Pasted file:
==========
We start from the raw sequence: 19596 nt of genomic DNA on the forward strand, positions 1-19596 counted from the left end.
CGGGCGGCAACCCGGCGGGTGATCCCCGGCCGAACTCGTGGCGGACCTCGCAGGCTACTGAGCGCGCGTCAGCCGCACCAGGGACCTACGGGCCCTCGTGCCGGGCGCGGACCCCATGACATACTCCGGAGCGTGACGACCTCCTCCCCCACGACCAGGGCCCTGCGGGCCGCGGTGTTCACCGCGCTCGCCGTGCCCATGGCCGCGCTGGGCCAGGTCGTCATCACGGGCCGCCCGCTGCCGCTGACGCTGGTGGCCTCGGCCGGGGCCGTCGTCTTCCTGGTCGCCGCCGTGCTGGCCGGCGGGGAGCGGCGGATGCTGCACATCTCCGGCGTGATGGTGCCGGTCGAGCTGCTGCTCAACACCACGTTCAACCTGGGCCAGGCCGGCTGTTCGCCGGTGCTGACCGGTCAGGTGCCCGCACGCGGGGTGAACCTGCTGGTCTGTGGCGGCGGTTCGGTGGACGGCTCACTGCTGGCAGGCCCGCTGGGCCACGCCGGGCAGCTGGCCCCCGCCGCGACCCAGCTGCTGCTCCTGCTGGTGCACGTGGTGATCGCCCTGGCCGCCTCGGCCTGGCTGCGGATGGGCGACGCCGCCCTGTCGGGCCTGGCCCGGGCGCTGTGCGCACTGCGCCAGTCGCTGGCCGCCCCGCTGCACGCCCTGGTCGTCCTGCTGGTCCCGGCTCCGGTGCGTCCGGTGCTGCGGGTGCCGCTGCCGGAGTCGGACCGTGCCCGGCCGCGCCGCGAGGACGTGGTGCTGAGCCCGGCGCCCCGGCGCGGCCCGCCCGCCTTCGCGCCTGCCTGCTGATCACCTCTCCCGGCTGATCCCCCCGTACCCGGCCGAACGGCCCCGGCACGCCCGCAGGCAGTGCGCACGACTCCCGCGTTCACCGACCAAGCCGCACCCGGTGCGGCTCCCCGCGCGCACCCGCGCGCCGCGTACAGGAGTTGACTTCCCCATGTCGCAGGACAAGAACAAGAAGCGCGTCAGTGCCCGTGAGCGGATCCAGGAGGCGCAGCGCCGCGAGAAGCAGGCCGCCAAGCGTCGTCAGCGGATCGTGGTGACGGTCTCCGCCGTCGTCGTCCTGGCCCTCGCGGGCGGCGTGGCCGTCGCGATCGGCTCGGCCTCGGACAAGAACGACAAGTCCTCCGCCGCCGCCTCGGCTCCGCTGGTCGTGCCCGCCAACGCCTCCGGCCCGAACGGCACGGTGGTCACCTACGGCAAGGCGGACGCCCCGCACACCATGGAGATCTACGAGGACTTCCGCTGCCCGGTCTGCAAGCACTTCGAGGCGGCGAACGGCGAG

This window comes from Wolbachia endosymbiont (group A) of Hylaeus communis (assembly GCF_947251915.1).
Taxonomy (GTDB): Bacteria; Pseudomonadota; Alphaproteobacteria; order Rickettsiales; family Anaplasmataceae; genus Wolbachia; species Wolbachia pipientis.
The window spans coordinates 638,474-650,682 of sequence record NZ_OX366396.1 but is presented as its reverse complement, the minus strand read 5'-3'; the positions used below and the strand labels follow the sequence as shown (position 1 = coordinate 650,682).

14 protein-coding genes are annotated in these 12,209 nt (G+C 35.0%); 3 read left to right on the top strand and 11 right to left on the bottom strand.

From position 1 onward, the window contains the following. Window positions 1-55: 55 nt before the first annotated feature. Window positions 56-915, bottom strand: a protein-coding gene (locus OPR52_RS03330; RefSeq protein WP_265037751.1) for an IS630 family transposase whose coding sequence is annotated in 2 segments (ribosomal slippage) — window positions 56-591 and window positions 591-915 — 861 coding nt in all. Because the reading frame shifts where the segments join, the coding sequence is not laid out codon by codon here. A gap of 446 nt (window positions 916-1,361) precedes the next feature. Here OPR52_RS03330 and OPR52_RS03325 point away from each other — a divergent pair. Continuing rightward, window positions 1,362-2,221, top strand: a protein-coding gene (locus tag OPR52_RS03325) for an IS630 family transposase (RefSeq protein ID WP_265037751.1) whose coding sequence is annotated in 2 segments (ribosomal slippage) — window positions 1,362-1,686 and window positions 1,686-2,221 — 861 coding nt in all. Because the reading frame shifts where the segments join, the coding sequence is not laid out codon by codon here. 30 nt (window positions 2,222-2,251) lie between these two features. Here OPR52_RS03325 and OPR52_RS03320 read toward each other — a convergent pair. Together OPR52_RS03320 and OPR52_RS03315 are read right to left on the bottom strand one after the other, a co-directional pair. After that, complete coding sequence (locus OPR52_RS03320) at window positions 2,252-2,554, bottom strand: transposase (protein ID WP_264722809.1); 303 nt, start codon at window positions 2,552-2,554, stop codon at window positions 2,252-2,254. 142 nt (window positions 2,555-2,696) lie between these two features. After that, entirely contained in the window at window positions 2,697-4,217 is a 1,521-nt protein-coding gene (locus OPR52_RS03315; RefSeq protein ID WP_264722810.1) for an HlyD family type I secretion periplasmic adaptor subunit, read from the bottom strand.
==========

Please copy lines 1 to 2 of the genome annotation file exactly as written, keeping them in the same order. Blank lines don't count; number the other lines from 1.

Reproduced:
We start from the raw sequence: 19596 nt of genomic DNA on the forward strand, positions 1-19596 counted from the left end.
CGGGCGGCAACCCGGCGGGTGATCCCCGGCCGAACTCGTGGCGGACCTCGCAGGCTACTGAGCGCGCGTCAGCCGCACCAGGGACCTACGGGCCCTCGTGCCGGGCGCGGACCCCATGACATACTCCGGAGCGTGACGACCTCCTCCCCCACGACCAGGGCCCTGCGGGCCGCGGTGTTCACCGCGCTCGCCGTGCCCATGGCCGCGCTGGGCCAGGTCGTCATCACGGGCCGCCCGCTGCCGCTGACGCTGGTGGCCTCGGCCGGGGCCGTCGTCTTCCTGGTCGCCGCCGTGCTGGCCGGCGGGGAGCGGCGGATGCTGCACATCTCCGGCGTGATGGTGCCGGTCGAGCTGCTGCTCAACACCACGTTCAACCTGGGCCAGGCCGGCTGTTCGCCGGTGCTGACCGGTCAGGTGCCCGCACGCGGGGTGAACCTGCTGGTCTGTGGCGGCGGTTCGGTGGACGGCTCACTGCTGGCAGGCCCGCTGGGCCACGCCGGGCAGCTGGCCCCCGCCGCGACCCAGCTGCTGCTCCTGCTGGTGCACGTGGTGATCGCCCTGGCCGCCTCGGCCTGGCTGCGGATGGGCGACGCCGCCCTGTCGGGCCTGGCCCGGGCGCTGTGCGCACTGCGCCAGTCGCTGGCCGCCCCGCTGCACGCCCTGGTCGTCCTGCTGGTCCCGGCTCCGGTGCGTCCGGTGCTGCGGGTGCCGCTGCCGGAGTCGGACCGTGCCCGGCCGCGCCGCGAGGACGTGGTGCTGAGCCCGGCGCCCCGGCGCGGCCCGCCCGCCTTCGCGCCTGCCTGCTGATCACCTCTCCCGGCTGATCCCCCCGTACCCGGCCGAACGGCCCCGGCACGCCCGCAGGCAGTGCGCACGACTCCCGCGTTCACCGACCAAGCCGCACCCGGTGCGGCTCCCCGCGCGCACCCGCGCGCCGCGTACAGGAGTTGACTTCCCCATGTCGCAGGACAAGAACAAGAAGCGCGTCAGTGCCCGTGAGCGGATCCAGGAGGCGCAGCGCCGCGAGAAGCAGGCCGCCAAGCGTCGTCAGCGGATCGTGGTGACGGTCTCCGCCGTCGTCGTCCTGGCCCTCGCGGGCGGCGTGGCCGTCGCGATCGGCTCGGCCTCGGACAAGAACGACAAGTCCTCCGCCGCCGCCTCGGCTCCGCTGGTCGTGCCCGCCAACGCCTCCGGCCCGAACGGCACGGTGGTCACCTACGGCAAGGCGGACGCCCCGCACACCATGGAGATCTACGAGGACTTCCGCTGCCCGGTCTGCAAGCACTTCGAGGCGGCGAACGGCGAG